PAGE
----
INDYCAR Photo by John Cote
INDYCAR Photo by John Cote

Rossi’s IndyCar Grand Prix over before it ever started

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INDIANAPOLIS – When it comes to “Slicing and Dicing,” Alexander Rossi is the best thing since Ron Popeil’s “Veg-O-Matic.”

The NTT IndyCar Series star is fantastic when he starts up front, but he becomes “Captain Ridiculous” when he has to start midpack or lower.

At Phoenix in 2017, Rossi suffered a variety of issues but passed his way through the field twice. Rossi passed 53 cars in the race after an early drive-through penalty for hitting one of his crew members dropped him to last place.

In last year’s 102nd Indianapolis 500, Rossi’s car had a rear tire go flat on the final lap of his four-lap qualification attempt. Instead of challenging for a starting position of 10th or 12th, he had to start 32nd in the field.

In the race, Rossi put on an incredible show. While other drivers had difficulty passing cars on a hot and slick Indianapolis Motor Speedway, Rossi was able to make brave passes and finished fourth.

After failing to advance out of the first segment in Friday’s qualifications, Rossi’s No. 27 Honda started 17th in Saturday’s IndyCar Grand Prix at the IMS road course. Fans already were excited over the prospect of watching the talented driver from Northern California “slice and dice” his way through the field around the 2.439-mile, 14-turn circuit.

Alexander Rossi was going to put on a real show.

Instead, he was out of contention moments after the green flag waved. As the 24-car starting lineup raced down the frontstraight, rookie Patricio O’Ward ran into the back of Rossi’s Honda. The impact damaged the corner of Rossi’s car, and he had to head to the pit area for repairs.

“He just smoked the back of me,” Rossi told NBC Sports as he stood on pit wall after the race. “He got a drive-through penalty for it. Unfortunately, we had to replace the right-rear corner, so we were four laps down.

“A drive-through penalty doesn’t really bring me back anything.”

INDYCAR PhotoDespite the drive-through penalty, it put O’Ward on a different pit stop strategy than many of the other drivers in the field. That allowed him to race as high as second place at one point in the 85-lap contest.

“Considering where we started and a mishap on the start, we had made up a ton of ground,” O’Ward said after finishing 19th. “Regardless of how the race ended, I think we should be very pleased with how we ran and our overall pace.

“In the end, we just made a mistake.”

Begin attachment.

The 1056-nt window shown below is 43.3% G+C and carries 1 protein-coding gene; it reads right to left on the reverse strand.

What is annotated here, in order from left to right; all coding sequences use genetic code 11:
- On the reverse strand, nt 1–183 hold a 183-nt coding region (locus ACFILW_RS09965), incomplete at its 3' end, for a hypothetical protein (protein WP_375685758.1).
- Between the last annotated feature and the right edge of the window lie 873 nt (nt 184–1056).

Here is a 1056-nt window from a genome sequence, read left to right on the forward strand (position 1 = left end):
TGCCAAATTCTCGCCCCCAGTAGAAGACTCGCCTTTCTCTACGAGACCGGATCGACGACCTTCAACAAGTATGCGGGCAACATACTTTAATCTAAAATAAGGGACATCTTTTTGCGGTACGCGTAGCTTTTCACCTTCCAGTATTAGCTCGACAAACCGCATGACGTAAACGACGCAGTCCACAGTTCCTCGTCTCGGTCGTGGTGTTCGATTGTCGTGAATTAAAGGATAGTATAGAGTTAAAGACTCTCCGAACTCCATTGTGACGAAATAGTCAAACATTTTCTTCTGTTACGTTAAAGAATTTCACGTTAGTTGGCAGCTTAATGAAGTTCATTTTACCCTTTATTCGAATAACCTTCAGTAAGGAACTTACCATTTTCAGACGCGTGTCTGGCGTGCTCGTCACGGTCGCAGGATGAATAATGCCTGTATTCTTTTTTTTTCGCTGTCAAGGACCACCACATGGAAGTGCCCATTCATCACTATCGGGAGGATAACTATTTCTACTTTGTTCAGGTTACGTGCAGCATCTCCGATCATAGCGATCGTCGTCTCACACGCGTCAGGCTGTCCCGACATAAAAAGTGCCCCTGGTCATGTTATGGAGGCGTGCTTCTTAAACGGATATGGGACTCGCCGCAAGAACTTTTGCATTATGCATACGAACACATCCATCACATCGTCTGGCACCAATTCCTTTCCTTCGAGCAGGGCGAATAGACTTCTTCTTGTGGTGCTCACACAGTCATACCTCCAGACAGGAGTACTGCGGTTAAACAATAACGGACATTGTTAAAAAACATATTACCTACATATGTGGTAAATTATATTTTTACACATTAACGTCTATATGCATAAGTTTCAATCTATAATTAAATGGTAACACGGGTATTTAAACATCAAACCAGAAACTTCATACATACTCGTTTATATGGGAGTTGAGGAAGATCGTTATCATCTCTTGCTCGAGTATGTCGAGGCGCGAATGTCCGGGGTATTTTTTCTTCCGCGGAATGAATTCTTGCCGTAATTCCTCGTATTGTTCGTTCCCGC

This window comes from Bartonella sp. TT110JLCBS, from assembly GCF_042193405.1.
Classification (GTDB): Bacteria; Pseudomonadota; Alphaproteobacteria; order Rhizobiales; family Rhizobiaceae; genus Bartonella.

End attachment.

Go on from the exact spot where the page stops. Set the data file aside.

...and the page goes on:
Rossi would return to the race and had a fast car but was too many laps down to be a factor. So, for the next 2 1/2 hours, Rossi had to ride around on his own lap. He finished the race 22nd, four laps down to the winner, Simon Pagenaud.

“It was difficult, because that is not what we are here for,” Rossi said. “You stay in it and hope guys will fall out, and you will be able to pick up positions through attrition, which wasn’t really the case today.

“But hey, we had a fast race car for the first time all weekend. It’s unfortunate it was a day late. If we had qualified better, we wouldn’t have gotten hit at the start, and it would have been a different day.”

Because he was out of contention so early but remained in the race, Rossi had to drive a different race than what he expected.

“I had to be very respectful of guys racing for position and let them go and do their thing,” Rossi said. “When we got clean air, we pushed, and we were in the top three or four most competitive cars on the track in the wet and dry.

“Hats off to the NAPA Auto Parts/Andretti boys for staying in it. You never know what can happen; it just didn’t come back to us today.”

It could have been worse for Rossi, however. His points situation was mitigated when NTT IndyCar Series leader Josef Newgarden finished 15th after leading the second-most laps (20).

Rossi is third in points, 36 points behind Newgarden. He entered the IndyCar Grand Prix second in points, 28 behind Newgarden.

Had Newgarden’s strategy of pitting out of sequence worked, Rossi could have lost a lot more points.

Beginning Tuesday, Rossi and Newgarden will be among the 36 drivers who begin practice for the 103rd Indianapolis 500 on May 26. That race pays double points, and Rossi can quickly erase Saturday’s disappointment.

“That’s it, it’s the big one,” Rossi said. “We’ve been fast every year in the 500. We need to put our heads down this past week, make sure we dial in the car and hopefully start better than 32nd come race day. We’ll go from there and hopefully have a chance to win it.